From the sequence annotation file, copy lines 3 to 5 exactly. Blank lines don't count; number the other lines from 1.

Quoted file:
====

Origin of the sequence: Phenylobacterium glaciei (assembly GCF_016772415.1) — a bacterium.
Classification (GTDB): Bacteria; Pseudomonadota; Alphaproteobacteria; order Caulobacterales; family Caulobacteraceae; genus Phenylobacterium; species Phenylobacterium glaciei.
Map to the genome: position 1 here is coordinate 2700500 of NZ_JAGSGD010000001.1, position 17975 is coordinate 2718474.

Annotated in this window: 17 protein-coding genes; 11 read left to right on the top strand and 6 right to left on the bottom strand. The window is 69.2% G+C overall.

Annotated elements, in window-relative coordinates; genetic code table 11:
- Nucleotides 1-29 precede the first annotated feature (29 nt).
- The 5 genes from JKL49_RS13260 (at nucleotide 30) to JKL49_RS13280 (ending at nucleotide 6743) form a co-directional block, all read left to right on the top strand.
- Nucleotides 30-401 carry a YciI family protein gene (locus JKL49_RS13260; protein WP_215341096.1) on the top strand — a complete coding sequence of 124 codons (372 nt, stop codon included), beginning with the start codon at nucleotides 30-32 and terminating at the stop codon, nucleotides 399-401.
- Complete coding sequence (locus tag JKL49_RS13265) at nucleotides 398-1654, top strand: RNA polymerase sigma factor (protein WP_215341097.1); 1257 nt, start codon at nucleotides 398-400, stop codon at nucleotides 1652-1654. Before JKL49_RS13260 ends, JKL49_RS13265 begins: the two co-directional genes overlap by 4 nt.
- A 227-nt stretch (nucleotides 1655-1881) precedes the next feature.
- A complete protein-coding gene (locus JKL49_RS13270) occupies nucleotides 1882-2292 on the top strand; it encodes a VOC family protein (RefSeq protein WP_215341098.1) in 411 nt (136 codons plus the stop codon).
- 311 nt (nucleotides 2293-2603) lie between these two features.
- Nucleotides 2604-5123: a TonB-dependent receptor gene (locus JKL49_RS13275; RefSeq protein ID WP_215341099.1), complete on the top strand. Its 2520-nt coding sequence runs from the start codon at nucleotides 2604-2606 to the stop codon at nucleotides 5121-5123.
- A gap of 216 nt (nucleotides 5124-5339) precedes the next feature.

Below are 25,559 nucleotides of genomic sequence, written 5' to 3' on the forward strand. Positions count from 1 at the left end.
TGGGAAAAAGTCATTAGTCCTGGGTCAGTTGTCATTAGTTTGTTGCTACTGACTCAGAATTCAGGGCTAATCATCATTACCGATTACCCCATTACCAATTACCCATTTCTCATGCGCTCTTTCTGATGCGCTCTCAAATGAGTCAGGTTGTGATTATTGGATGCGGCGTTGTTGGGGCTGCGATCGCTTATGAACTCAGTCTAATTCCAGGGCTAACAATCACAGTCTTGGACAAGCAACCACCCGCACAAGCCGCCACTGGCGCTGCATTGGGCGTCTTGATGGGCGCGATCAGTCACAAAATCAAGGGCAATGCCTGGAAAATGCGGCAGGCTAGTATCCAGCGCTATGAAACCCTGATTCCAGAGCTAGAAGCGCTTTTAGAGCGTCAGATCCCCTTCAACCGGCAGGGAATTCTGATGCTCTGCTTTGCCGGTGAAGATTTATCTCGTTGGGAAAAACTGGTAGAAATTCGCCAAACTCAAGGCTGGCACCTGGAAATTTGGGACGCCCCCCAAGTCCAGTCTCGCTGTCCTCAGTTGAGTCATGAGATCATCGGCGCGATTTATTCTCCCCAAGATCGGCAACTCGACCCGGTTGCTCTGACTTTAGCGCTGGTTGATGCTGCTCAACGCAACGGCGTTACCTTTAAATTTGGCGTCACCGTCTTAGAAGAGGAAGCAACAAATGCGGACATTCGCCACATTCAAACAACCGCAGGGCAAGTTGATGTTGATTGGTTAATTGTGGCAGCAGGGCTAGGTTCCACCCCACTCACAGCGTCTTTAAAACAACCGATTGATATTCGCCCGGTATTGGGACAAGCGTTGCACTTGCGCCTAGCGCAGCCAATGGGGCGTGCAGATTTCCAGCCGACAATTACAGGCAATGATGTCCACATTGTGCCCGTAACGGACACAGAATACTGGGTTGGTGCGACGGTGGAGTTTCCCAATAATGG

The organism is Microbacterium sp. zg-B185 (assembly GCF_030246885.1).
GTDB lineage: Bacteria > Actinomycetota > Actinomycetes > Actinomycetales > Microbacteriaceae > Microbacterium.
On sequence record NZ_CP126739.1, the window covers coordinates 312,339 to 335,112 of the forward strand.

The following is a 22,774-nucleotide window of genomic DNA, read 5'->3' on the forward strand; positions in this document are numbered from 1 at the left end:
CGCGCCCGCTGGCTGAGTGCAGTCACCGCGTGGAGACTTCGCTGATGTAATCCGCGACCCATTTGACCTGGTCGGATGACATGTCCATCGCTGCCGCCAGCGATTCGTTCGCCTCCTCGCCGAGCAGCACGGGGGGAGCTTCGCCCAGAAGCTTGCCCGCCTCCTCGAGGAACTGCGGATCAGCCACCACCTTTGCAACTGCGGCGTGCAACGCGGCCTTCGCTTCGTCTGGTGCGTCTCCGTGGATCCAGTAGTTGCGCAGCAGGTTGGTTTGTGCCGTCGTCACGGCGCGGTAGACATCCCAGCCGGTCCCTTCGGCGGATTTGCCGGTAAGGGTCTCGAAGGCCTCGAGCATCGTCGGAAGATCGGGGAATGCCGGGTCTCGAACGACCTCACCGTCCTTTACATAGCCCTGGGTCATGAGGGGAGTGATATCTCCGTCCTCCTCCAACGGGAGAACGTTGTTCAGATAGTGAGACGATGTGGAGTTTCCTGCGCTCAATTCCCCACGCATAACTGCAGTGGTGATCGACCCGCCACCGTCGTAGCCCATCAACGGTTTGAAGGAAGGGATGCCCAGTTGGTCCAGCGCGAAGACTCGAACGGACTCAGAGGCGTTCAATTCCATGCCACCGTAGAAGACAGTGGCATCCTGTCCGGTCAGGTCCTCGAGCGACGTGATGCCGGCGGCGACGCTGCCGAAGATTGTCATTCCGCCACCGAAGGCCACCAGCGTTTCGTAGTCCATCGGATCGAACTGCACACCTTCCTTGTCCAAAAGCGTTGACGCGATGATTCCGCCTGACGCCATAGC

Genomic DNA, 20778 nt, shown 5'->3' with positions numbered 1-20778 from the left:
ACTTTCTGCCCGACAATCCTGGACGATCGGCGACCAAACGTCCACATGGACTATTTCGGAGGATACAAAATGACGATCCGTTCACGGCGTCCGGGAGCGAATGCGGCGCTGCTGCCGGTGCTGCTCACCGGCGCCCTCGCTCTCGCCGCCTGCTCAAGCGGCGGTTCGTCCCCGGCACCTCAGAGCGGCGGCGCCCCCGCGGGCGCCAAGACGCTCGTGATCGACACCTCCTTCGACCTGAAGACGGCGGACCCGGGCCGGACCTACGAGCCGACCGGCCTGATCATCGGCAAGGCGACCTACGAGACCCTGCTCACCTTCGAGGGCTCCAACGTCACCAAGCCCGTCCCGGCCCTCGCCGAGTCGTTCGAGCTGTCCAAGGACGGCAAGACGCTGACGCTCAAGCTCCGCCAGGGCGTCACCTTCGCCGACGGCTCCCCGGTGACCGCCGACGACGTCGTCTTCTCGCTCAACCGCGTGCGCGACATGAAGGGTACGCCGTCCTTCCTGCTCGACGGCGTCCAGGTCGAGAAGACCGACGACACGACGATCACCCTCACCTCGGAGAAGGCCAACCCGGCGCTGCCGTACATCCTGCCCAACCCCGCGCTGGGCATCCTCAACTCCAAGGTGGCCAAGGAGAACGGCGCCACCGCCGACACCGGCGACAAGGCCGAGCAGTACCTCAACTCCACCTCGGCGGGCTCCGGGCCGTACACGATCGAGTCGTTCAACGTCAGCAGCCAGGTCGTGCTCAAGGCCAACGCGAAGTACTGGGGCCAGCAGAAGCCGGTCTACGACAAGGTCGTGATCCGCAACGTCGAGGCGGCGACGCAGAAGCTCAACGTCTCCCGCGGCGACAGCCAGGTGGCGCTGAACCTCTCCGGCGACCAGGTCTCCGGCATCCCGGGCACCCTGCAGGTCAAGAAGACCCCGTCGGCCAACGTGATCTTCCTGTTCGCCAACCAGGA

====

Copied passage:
Map to the genome: position 1 here is coordinate 2700500 of NZ_JAGSGD010000001.1, position 17975 is coordinate 2718474.

Annotated in this window: 17 protein-coding genes; 11 read left to right on the top strand and 6 right to left on the bottom strand. The window is 69.2% G+C overall.

Annotated elements, in window-relative coordinates; genetic code table 11: